Carroll has a high profile among Jewish organizations. “I’ve been chairman of almost everything,” he says. And he maintains a high profile in his district. The Howard W. Carroll Foundation underwrites Little League teams in Warren Park and a Special Olympics at Misericordia, and every Fourth of July the foundation mounts 50 Fest, nicknamed the “Howie Fest,” in Warren Park–once a three-day affair featuring three stages, skydivers, food, and fireworks, it was scaled back a couple of years ago to a parade and a band concert.

Having sponsored a bill that made it possible for localities to get state funds to pay for 75 percent of the cost of building a performing arts facility, Carroll persuaded his colleagues to provide funding for such a facility in Skokie in 1991. “That July I got a call from Howie,” says Dorothy Litwin, founder of Centre East, a performing complex then housed in the old Niles East High School. “It was late in the afternoon, and he sounded exhausted. But he said we had our funding.” The $20 million North Shore Center for the Performing Arts in Skokie opened in November 1996, and it honored Carroll at its December 1997 gala.

In the most recent round of CTA cuts, Carroll opposed a reduced schedule for the 96 bus, which snakes from the Lincoln Village shopping center to the Morse el stop. “The senator got that bus line in the first place,” says Arlene Novak, who manages Carroll’s service office and directs his foundation. “This fall he brought CTA officials to an open meeting at the Jewish community center, and he spoke about the necessity of keeping the line.” The CTA chopped evening and weekend hours on the line anyway. “But the senator is still trying,” says Novak.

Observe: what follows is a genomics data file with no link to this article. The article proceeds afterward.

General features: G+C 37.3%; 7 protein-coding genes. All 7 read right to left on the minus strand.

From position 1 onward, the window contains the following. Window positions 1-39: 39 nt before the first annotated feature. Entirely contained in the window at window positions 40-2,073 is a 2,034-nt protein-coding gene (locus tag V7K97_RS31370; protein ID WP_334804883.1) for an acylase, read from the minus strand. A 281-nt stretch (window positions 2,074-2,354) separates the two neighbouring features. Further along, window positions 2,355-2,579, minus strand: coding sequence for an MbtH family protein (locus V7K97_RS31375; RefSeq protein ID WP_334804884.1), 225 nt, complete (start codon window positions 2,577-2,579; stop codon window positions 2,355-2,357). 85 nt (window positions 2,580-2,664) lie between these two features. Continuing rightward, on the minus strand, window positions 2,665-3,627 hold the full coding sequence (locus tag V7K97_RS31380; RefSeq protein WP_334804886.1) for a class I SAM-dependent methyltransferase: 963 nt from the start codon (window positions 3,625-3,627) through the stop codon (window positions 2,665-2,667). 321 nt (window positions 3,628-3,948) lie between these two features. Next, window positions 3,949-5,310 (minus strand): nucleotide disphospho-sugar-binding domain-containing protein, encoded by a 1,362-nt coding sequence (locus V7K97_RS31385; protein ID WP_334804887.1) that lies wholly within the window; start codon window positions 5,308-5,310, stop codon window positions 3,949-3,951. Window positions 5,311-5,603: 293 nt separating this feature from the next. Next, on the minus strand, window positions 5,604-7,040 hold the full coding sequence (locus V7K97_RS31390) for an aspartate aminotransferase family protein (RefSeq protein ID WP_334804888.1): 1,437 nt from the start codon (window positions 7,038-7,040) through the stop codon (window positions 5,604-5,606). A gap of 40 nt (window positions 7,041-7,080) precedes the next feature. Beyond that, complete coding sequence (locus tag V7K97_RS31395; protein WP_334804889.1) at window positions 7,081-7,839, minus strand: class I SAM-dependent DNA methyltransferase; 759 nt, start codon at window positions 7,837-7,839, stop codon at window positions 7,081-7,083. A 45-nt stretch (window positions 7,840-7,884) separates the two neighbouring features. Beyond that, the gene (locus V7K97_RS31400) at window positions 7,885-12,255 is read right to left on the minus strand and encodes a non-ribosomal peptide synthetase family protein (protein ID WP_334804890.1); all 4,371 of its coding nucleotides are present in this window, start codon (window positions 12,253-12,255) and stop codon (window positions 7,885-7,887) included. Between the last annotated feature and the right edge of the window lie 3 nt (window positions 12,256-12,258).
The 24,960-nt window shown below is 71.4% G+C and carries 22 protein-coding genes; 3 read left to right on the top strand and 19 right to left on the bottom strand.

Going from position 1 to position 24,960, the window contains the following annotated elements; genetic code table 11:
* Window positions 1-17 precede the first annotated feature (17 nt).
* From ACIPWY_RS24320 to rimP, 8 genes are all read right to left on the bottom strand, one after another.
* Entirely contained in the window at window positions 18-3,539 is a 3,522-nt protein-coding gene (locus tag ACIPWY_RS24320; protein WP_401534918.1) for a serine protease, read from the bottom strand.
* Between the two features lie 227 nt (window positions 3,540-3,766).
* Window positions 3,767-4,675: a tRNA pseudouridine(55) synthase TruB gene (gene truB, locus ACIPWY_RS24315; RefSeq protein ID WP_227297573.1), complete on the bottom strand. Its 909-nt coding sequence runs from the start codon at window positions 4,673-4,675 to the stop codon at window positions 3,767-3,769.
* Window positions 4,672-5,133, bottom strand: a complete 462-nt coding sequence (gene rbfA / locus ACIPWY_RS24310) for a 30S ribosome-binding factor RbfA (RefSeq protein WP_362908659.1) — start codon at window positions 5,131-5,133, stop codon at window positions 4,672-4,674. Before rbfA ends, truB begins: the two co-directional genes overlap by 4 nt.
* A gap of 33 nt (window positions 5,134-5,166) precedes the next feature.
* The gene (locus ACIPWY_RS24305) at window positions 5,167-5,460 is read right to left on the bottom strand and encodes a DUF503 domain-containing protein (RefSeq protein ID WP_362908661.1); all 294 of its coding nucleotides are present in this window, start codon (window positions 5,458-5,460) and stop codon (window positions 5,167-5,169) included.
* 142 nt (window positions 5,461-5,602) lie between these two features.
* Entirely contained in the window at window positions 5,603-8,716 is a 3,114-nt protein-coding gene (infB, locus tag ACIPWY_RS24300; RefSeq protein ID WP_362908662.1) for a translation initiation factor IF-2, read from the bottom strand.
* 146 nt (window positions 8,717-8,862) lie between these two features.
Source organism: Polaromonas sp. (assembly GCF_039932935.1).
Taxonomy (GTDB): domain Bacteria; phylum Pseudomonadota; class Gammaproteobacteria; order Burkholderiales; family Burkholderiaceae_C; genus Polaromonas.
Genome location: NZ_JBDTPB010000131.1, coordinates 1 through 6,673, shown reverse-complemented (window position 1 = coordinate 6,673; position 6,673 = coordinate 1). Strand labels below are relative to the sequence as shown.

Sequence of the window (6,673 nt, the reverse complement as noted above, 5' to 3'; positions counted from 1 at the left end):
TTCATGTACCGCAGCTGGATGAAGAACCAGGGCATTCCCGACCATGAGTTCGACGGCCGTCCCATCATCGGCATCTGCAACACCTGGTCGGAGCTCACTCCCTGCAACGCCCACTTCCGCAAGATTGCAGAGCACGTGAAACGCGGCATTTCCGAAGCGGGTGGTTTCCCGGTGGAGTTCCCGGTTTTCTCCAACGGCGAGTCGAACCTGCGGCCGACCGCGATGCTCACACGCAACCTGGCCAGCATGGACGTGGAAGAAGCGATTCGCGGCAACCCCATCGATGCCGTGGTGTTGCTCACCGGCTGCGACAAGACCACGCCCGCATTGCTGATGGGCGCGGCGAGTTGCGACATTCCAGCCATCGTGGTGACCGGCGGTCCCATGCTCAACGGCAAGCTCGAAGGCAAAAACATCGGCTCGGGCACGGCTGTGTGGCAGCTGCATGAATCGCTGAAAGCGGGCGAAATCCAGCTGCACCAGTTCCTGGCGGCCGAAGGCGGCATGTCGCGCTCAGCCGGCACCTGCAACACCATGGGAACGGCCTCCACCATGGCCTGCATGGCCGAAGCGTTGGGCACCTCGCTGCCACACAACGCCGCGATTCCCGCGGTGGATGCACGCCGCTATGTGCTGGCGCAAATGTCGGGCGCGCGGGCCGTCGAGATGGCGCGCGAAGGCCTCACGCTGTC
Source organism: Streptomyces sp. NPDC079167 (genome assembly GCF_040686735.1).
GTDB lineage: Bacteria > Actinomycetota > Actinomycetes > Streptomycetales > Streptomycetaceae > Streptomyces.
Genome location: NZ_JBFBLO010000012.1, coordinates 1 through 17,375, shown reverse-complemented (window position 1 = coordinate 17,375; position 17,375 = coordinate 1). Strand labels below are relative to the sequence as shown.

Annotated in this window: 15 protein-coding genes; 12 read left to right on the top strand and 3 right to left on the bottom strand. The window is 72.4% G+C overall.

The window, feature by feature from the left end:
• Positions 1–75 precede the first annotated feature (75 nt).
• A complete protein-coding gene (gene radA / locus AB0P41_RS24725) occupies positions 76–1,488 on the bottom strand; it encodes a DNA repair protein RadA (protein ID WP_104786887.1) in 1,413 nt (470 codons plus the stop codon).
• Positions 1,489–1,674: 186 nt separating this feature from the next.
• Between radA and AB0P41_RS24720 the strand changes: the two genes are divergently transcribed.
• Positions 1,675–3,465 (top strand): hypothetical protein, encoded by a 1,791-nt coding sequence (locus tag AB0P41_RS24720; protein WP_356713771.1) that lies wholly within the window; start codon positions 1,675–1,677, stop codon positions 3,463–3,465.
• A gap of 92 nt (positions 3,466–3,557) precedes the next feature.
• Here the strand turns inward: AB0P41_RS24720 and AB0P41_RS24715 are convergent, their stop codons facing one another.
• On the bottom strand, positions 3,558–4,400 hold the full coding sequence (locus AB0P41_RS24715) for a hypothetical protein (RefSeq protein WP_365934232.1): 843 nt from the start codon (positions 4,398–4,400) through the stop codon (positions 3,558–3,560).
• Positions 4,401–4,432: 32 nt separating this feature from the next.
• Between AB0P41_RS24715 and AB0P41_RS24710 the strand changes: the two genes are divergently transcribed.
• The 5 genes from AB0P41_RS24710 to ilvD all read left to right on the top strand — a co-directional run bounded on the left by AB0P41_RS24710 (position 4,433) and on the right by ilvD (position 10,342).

Carroll has also angered constituents. In the early 90s the city wanted to evict an Orthodox Jewish high school from a Board of Education-owned building to ease crowding at nearby Clinton School, and Carroll wouldn’t help. “We met with him, and he basically said he wasn’t going to get involved,” says Lou Berkman, a longtime member of the Clinton Local School Council. “Now I avoid him.” Carroll counters that he helped get additions for Clinton and other neighboring schools. “I put the classrooms back where the kids are, not at another site. I came up with a better solution.”

At a luncheon at the Skokie-based Hebrew Theological College J.B. Pritzker says, “It was 116 years ago that a tired ten-year-old boy named Nicholas Pritzker stepped off the train in Chicago, having come all the way from Russia. He arrived with not much more than the clothes on his back. He slept in the train-station basement, and he sold the Chicago Tribune on the street corner to bring over the rest of his family. And so my great-grandfather began to live the American dream. On my bar mitzvah I received a book written by Nicholas Pritzker about his life. We need to believe in history and tradition. We need to remember.”